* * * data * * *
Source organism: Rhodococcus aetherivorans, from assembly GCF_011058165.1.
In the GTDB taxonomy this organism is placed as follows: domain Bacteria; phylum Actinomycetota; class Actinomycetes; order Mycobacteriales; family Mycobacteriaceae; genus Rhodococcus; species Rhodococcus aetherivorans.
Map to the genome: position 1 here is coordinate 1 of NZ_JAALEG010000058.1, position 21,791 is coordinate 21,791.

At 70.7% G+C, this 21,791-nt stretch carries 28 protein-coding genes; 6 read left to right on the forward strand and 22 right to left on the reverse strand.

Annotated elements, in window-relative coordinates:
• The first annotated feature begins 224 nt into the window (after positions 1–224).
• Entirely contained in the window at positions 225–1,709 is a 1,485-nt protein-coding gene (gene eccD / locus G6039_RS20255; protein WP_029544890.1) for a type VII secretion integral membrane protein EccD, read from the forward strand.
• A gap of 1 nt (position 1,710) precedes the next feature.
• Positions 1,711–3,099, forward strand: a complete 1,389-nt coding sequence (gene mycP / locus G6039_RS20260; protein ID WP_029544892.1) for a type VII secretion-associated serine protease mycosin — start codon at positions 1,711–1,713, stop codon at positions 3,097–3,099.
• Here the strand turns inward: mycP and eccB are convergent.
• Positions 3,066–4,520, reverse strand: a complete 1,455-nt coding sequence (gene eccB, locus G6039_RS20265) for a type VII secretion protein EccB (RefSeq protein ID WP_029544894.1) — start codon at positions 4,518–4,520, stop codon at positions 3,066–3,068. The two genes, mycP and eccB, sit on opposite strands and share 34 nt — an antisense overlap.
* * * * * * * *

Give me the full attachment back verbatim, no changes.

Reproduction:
Source organism: Rhodococcus aetherivorans, from assembly GCF_011058165.1.
In the GTDB taxonomy this organism is placed as follows: domain Bacteria; phylum Actinomycetota; class Actinomycetes; order Mycobacteriales; family Mycobacteriaceae; genus Rhodococcus; species Rhodococcus aetherivorans.
Map to the genome: position 1 here is coordinate 1 of NZ_JAALEG010000058.1, position 21,791 is coordinate 21,791.

At 70.7% G+C, this 21,791-nt stretch carries 28 protein-coding genes; 6 read left to right on the forward strand and 22 right to left on the reverse strand.

Annotated elements, in window-relative coordinates:
• The first annotated feature begins 224 nt into the window (after positions 1–224).
• Entirely contained in the window at positions 225–1,709 is a 1,485-nt protein-coding gene (gene eccD / locus G6039_RS20255; protein WP_029544890.1) for a type VII secretion integral membrane protein EccD, read from the forward strand.
• A gap of 1 nt (position 1,710) precedes the next feature.
• Positions 1,711–3,099, forward strand: a complete 1,389-nt coding sequence (gene mycP / locus G6039_RS20260; protein ID WP_029544892.1) for a type VII secretion-associated serine protease mycosin — start codon at positions 1,711–1,713, stop codon at positions 3,097–3,099.
• Here the strand turns inward: mycP and eccB are convergent.
• Positions 3,066–4,520, reverse strand: a complete 1,455-nt coding sequence (gene eccB, locus G6039_RS20265) for a type VII secretion protein EccB (RefSeq protein ID WP_029544894.1) — start codon at positions 4,518–4,520, stop codon at positions 3,066–3,068. The two genes, mycP and eccB, sit on opposite strands and share 34 nt — an antisense overlap.